Friday, February 21, 2020


(third in THE OTHERS series)

Spoiler alert warning: don’t read this review if you don’t want any spoilers of the first two books.

Tensions between the Others and the humans continue to escalate as retaliations beget retaliations. Human activists lead the charge riling up the public and garnering sympathy for the HFL (Humans First and Last) movement. The Others are content to ignore human grumblings…until malcontent turns dangerous. When humans hurt, antagonize, and mistreat the Others, they don’t realize how far their harmful actions ripple. Humans think of the Others as a few semi-human beings living on the periphery of human society. They’ve forgotten about what lives deeper in the wilderness. They’ve forgotten what happens when the Others decide humans are no longer useful.  

Simon, a wolf shapeshifter, and Meg, the blood prophet, might be the key to saving humankind. Simon leads the local Courtyard, a liminal area between human and Other society where the worlds merge and blend a little. That’s the case with Simon’s Courtyard perhaps more so than others. After befriending Meg when she escaped those taking advantage of her prophetic gifts and sought asylum in the Courtyard, Simon gradually accepted more and more humans into their world: new employees, friends of Meg, some of the local human police. Humans and Others might mingle in other parts of the world, but nowhere do they understand and value each other to the degree found in Simon’s community. Which is why, when HFL groups lash out at Others with increasing violence, higher authorities want Simon’s input on whether any humans deserve to live.

I’m avoiding mentions of the main plot thread of this novel for spoiler reasons, but I will say that Bishop is one of the few authors who consistently writes books I can’t put down. Avid readers can become jaded readers – you’ve seen it all – but Bishop always brings forth my childlike wonder at the sheer magic of good storytelling.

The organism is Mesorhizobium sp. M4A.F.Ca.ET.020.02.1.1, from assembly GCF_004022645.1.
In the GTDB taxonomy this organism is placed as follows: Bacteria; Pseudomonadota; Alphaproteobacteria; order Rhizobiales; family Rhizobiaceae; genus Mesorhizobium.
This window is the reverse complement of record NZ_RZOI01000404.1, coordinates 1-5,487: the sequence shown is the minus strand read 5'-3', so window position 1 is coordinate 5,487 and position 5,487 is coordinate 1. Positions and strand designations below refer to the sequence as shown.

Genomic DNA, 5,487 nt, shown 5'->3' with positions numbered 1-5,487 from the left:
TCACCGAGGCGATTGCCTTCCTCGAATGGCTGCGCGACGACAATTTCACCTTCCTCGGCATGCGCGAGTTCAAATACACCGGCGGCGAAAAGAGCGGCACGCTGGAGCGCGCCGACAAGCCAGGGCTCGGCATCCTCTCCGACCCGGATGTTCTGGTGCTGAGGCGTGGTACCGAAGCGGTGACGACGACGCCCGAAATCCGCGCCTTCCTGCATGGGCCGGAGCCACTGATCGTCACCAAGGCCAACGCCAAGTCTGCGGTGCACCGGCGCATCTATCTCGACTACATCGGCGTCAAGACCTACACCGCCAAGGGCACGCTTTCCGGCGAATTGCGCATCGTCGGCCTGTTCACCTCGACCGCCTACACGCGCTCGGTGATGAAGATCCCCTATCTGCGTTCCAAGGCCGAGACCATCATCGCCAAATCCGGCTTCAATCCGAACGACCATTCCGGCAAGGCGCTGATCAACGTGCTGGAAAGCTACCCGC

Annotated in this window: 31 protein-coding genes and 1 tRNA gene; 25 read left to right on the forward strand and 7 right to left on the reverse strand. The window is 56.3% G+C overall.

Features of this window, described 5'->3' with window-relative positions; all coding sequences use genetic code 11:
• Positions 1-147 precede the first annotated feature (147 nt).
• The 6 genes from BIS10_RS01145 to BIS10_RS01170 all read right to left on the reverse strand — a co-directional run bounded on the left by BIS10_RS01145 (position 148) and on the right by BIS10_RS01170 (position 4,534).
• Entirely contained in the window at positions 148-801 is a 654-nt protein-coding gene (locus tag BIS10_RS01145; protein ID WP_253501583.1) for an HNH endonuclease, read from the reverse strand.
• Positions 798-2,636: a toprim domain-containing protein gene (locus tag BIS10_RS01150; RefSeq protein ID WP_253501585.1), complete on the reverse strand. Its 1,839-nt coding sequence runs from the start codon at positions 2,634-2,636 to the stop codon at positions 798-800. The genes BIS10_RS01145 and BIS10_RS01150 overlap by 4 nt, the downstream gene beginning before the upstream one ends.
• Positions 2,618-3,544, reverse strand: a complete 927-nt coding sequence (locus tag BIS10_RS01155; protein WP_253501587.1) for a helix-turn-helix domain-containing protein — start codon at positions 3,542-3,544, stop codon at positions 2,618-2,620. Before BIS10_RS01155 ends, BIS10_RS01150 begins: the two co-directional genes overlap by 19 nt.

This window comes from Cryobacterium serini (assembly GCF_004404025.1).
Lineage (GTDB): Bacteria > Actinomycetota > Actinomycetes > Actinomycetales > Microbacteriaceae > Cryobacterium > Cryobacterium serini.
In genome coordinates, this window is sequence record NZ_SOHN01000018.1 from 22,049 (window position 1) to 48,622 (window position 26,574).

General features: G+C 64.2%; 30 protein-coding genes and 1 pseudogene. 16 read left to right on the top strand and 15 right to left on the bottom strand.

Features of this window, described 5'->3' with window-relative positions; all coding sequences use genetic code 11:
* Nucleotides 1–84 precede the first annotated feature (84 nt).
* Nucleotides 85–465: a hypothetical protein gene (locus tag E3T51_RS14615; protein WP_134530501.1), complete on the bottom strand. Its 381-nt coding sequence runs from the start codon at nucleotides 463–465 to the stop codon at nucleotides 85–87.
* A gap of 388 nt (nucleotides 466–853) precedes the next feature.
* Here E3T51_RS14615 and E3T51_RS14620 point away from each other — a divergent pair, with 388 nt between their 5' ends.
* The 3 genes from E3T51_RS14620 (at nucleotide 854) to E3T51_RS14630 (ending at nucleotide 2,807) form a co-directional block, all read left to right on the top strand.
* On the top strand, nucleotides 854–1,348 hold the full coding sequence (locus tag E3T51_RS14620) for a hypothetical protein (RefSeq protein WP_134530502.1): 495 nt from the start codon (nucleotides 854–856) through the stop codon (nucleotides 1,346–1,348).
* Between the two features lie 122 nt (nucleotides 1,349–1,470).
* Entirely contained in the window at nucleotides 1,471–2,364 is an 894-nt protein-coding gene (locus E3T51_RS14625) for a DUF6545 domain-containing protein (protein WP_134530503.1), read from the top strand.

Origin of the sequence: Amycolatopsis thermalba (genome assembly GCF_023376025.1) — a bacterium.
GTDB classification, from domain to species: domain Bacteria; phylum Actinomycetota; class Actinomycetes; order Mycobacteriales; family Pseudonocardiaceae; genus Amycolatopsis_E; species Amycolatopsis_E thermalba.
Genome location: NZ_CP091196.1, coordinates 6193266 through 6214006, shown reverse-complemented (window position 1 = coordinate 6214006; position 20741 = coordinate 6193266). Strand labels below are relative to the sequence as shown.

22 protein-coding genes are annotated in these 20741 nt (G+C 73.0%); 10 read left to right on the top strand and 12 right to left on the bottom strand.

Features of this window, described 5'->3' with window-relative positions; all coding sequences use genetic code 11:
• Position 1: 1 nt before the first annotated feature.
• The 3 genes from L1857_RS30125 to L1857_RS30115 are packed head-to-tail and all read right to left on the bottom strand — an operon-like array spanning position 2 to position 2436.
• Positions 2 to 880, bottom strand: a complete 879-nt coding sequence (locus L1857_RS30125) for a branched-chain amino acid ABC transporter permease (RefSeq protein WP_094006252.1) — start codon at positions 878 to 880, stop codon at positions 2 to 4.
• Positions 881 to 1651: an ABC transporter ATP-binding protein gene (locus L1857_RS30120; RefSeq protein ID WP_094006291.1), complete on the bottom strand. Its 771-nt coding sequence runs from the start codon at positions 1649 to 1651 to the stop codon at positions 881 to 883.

Friday, February 14, 2020


(first in the RUINED trilogy)

Emelina Flores was the useless daughter of a powerful and ruthless queen. I don’t mean useless in the typical sense. I mean useless as in not a Ruined, this world’s term for those with formidable telekinetic abilities. Emelina’s parents and sister were notoriously remarkable Ruined. Until the day a rival kingdom organized an uprising, killing Emelina’s parents and kidnapping her sister.

They overlooked Emelina, the “useless” one. Mistake. Driven by a bitter craving for vengeance, Emelina has organized a return uprising. In fact, she intends to return every cruel favor by killing the entire royal family responsible for her own kingdom’s destruction. The book opens with Emelina murdering the young prince’s betrothed on her way to the castle. Emelina will take her place, marry the prince, and, once the pieces of her strategy align, she and the remaining Ruined will destroy an entire family and kingdom like they destroyed hers.

What Emelina didn’t see coming is how…reasonable the prince is. His father might be a cruel tyrant, but in the prince Emelina sees the potential for a different future. Of course, her vicious plan is too far gone to stop now, and she really can’t afford these developing feelings for a husband who won’t live much longer.

It’s no secret that YA fantasy has been a glutted market the past few years. You can read dozens of plot synopses that sound so similar, it’s difficult to select which books will make your cut. It comes down to quality, which you can’t assess for yourself until you read it, but for me RUINED stood out in the crowd. The book features a strong but flawed heroine, well-plotted politics, a convincing star-crossed romance, many other compelling characters, and satisfying social subtext. Simply put, this story has depth. How I love a good story with depth.